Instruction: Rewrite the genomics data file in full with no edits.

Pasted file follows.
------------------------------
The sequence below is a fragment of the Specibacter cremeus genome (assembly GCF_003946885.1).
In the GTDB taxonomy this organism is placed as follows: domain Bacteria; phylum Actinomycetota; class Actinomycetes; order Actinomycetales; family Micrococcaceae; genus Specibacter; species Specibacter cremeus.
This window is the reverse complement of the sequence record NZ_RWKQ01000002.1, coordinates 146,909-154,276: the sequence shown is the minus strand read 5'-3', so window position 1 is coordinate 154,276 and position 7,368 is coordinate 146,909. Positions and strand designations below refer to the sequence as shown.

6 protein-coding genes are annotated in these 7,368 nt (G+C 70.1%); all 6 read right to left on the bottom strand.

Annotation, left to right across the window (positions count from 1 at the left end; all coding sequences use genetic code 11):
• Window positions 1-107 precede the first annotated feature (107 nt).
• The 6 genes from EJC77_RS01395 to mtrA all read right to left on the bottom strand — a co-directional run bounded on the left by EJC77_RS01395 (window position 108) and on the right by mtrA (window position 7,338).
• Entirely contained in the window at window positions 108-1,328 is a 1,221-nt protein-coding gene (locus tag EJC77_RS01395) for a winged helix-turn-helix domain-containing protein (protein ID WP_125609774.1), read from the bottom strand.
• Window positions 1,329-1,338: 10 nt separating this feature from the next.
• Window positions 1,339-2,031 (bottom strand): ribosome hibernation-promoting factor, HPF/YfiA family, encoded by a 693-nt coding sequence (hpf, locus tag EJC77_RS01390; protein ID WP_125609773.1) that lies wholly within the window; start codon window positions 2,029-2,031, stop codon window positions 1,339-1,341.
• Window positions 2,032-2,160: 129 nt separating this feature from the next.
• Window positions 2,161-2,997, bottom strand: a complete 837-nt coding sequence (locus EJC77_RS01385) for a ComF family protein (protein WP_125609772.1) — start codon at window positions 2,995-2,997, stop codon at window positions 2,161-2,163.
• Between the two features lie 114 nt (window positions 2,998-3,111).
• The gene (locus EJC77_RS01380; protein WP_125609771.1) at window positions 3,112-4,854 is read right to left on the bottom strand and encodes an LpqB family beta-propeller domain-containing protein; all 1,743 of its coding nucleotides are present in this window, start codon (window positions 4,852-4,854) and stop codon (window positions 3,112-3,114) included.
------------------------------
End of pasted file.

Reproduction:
The sequence below is a fragment of the Specibacter cremeus genome (assembly GCF_003946885.1).
In the GTDB taxonomy this organism is placed as follows: domain Bacteria; phylum Actinomycetota; class Actinomycetes; order Actinomycetales; family Micrococcaceae; genus Specibacter; species Specibacter cremeus.
This window is the reverse complement of the sequence record NZ_RWKQ01000002.1, coordinates 146,909-154,276: the sequence shown is the minus strand read 5'-3', so window position 1 is coordinate 154,276 and position 7,368 is coordinate 146,909. Positions and strand designations below refer to the sequence as shown.

6 protein-coding genes are annotated in these 7,368 nt (G+C 70.1%); all 6 read right to left on the bottom strand.

Annotation, left to right across the window (positions count from 1 at the left end; all coding sequences use genetic code 11):
• Window positions 1-107 precede the first annotated feature (107 nt).
• The 6 genes from EJC77_RS01395 to mtrA all read right to left on the bottom strand — a co-directional run bounded on the left by EJC77_RS01395 (window position 108) and on the right by mtrA (window position 7,338).
• Entirely contained in the window at window positions 108-1,328 is a 1,221-nt protein-coding gene (locus tag EJC77_RS01395) for a winged helix-turn-helix domain-containing protein (protein ID WP_125609774.1), read from the bottom strand.
• Window positions 1,329-1,338: 10 nt separating this feature from the next.
• Window positions 1,339-2,031 (bottom strand): ribosome hibernation-promoting factor, HPF/YfiA family, encoded by a 693-nt coding sequence (hpf, locus tag EJC77_RS01390; protein ID WP_125609773.1) that lies wholly within the window; start codon window positions 2,029-2,031, stop codon window positions 1,339-1,341.
• Window positions 2,032-2,160: 129 nt separating this feature from the next.
• Window positions 2,161-2,997, bottom strand: a complete 837-nt coding sequence (locus EJC77_RS01385) for a ComF family protein (protein WP_125609772.1) — start codon at window positions 2,995-2,997, stop codon at window positions 2,161-2,163.
• Between the two features lie 114 nt (window positions 2,998-3,111).
• The gene (locus EJC77_RS01380; protein WP_125609771.1) at window positions 3,112-4,854 is read right to left on the bottom strand and encodes an LpqB family beta-propeller domain-containing protein; all 1,743 of its coding nucleotides are present in this window, start codon (window positions 4,852-4,854) and stop codon (window positions 3,112-3,114) included.